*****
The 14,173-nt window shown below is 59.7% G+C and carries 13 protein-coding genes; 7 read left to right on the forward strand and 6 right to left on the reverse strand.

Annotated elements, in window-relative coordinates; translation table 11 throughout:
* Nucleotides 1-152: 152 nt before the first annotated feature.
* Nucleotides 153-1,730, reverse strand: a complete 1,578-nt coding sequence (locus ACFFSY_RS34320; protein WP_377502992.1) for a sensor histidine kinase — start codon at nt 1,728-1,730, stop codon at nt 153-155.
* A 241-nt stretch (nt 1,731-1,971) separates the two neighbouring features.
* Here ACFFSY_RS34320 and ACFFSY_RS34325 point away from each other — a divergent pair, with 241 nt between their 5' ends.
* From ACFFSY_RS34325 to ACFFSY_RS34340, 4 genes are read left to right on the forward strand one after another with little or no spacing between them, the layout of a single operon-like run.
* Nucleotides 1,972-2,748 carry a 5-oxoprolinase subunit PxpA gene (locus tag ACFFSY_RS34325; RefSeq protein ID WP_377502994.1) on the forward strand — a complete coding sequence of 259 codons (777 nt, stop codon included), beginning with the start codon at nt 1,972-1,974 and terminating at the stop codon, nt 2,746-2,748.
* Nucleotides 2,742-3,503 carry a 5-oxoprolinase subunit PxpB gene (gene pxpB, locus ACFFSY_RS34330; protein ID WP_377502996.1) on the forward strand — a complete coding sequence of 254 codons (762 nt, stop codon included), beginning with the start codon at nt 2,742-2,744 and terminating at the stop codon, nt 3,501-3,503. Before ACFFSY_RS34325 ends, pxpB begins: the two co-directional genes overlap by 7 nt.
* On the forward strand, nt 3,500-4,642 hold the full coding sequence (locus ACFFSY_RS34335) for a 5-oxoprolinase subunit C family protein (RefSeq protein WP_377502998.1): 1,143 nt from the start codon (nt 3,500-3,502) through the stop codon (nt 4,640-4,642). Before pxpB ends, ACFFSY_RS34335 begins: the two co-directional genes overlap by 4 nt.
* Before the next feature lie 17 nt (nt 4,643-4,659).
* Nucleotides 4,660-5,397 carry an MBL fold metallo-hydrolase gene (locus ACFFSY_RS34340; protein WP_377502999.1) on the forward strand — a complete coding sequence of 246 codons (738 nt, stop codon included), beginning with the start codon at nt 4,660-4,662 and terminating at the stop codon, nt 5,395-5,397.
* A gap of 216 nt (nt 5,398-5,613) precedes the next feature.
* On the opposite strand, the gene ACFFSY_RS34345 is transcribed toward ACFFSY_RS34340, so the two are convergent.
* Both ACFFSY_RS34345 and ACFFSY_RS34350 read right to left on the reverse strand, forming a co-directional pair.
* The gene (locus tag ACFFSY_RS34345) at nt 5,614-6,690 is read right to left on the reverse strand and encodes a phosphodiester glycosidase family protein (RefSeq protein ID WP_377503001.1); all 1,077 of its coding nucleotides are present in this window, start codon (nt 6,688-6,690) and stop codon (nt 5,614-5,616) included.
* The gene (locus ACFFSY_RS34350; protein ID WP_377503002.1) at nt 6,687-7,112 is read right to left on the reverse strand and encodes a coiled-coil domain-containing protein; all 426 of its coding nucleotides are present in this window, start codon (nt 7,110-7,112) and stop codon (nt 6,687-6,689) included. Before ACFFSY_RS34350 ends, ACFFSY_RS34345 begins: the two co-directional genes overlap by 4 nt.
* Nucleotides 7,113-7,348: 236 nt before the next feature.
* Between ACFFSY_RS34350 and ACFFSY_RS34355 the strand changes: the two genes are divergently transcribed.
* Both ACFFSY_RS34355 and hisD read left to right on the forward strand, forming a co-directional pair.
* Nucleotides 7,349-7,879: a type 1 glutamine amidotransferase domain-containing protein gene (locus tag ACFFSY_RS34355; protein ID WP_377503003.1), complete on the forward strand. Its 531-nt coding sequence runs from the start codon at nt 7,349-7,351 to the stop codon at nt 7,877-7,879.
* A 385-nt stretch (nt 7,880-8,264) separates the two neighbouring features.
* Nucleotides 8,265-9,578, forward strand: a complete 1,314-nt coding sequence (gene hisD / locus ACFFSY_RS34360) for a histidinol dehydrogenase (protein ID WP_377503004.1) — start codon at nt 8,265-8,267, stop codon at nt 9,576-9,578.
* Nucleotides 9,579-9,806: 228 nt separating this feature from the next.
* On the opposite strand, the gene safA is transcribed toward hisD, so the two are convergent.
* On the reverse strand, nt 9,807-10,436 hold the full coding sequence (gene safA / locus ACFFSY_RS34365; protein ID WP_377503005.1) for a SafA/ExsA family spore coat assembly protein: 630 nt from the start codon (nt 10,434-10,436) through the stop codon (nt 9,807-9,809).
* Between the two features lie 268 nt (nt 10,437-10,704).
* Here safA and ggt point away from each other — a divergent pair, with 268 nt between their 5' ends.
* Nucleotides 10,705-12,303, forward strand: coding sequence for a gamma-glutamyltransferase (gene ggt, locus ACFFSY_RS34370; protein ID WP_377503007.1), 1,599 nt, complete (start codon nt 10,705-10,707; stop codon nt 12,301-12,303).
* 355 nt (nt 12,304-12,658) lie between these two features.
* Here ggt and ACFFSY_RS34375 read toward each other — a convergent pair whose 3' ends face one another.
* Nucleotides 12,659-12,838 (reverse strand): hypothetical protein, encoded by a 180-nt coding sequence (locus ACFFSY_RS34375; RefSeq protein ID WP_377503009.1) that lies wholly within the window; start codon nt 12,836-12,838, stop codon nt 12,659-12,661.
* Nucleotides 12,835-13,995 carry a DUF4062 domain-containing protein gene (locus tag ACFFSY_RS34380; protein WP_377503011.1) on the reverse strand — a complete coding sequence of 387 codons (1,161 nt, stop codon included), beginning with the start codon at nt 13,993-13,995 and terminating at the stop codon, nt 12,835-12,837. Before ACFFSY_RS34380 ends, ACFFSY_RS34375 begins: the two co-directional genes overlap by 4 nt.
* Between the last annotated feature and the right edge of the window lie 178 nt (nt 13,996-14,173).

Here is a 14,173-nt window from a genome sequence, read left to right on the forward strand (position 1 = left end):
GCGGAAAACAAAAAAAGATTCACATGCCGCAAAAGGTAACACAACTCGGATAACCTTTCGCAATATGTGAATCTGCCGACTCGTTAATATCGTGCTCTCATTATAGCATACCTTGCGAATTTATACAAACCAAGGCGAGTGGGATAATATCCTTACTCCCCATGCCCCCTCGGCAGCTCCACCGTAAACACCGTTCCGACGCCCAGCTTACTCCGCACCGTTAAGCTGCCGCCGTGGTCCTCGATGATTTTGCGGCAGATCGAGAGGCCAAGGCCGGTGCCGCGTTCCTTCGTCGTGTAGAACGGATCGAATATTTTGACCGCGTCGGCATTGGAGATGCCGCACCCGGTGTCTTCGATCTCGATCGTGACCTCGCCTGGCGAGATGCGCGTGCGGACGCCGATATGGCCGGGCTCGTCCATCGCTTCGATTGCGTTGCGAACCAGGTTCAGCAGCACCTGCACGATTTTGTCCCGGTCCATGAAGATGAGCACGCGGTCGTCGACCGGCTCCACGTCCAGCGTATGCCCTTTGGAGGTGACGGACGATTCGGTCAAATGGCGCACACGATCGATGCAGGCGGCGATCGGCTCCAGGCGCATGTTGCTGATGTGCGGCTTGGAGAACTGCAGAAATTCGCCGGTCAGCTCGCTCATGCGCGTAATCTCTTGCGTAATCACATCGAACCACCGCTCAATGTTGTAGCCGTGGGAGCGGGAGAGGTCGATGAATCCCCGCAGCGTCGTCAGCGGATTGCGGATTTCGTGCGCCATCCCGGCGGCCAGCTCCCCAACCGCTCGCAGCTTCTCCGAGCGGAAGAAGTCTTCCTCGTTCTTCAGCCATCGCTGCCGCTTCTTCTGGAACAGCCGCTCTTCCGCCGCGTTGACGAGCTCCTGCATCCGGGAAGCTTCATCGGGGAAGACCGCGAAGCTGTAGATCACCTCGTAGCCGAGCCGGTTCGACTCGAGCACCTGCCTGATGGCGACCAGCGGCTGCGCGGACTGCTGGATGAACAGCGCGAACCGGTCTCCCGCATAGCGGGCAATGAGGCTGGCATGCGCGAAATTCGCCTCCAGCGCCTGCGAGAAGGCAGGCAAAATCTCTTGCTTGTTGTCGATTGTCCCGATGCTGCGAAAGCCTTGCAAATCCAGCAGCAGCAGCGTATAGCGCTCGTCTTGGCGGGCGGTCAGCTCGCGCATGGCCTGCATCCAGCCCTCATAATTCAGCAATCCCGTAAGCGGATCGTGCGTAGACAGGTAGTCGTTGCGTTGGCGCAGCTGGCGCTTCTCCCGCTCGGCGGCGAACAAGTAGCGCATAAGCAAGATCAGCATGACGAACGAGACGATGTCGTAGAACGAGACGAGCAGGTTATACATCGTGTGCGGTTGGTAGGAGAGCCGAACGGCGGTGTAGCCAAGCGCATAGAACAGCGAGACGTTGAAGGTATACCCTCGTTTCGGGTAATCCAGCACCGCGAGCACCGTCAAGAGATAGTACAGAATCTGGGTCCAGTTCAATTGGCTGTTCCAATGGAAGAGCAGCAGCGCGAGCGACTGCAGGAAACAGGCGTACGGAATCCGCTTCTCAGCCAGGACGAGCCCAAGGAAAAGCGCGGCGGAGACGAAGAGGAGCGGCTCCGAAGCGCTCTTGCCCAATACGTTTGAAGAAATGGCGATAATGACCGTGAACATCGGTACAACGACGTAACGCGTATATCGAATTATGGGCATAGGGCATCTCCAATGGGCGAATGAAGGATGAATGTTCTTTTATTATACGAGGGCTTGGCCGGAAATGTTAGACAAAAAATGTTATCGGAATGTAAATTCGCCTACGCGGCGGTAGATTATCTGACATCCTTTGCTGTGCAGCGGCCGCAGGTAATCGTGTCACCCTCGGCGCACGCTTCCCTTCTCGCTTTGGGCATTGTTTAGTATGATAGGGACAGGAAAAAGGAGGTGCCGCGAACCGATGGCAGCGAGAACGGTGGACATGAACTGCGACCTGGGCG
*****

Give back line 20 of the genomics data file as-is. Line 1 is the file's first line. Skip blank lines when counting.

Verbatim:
* Both ACFFSY_RS34355 and hisD read left to right on the forward strand, forming a co-directional pair.